Review: Battles rage both inward and outward in 'Moffie'

Drama centers on South African soldiers sent to defend apartheid in early 1980s

Adam Graham
Detroit News Film Critic

The movies have given us no shortage of basic training scenes over the decades, so much so that the horrors of drill sergeants verbally abusing young recruits on screen tends to lose its ability to shock after awhile.  

Not in "Moffie." The story of a young South African soldier forced to repress his homosexuality while enduring a nightmare of abuse at the hands of a psychotic drill instructor is freshly powerful, and its training scenes bring to mind "Full Metal Jacket," the gold standard when it comes to memorably disturbing scenes of young soldiers becoming men by getting yelled at by older men in positions of power above them.  

Kai Luke Brummer, center, in "Moffie."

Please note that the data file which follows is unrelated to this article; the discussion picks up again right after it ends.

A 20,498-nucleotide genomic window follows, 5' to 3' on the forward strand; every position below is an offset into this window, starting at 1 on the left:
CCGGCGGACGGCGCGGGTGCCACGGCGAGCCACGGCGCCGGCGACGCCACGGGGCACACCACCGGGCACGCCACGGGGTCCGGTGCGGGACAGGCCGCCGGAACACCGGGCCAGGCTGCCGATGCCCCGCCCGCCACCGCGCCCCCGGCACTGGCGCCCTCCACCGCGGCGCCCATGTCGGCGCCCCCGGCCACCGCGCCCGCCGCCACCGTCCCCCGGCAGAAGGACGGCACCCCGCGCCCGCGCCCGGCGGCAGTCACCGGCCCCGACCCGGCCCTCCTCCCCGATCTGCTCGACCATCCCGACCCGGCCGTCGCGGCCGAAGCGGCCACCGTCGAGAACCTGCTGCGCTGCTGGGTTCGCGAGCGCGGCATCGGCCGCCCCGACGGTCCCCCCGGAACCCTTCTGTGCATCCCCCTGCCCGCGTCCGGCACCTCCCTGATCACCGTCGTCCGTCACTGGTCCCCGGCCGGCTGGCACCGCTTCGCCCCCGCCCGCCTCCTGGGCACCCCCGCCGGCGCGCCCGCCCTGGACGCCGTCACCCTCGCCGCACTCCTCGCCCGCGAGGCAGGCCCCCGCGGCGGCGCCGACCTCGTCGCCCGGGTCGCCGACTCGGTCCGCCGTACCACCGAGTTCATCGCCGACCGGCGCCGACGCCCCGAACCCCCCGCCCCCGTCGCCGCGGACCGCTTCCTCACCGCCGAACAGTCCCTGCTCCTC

Kai Luke Brummer plays Nicholas van der Swart, who in 1981 is sent off to do his government-imposed, mandatory military duty. He's trained, as all boys at age 16 were at the time, to defend apartheid, adding the jarring bile of racism into an already corrosive situation.

Hilton Pelser plays Sergeant Brand, who makes one recruit work until he throws up, and then makes him eat his own vomit. It's not easy to stand out among big screen army men, but Pelser manages to do so with his frightening turn. 

Co-writer and director Oliver Hermanus is most effective in staging the basic training sequences, less so in the story of Nicholas, who tends to be a bit of a cypher as a character. But a flashback sequence — set to the Main Ingredient's version of "Summer Breeze" — paints a vivid picture of a key incident in Nicholas' life, where he was villainized and humiliated for his curiosity. In "Moffie," there's no shortage of emotional trauma to go around. 

'Moffie'

GRADE: B

Not rated: language, nudity, sexual situations, violence

Running time: 104 minutes

In theaters

agraham@detroitnews.com

@grahamorama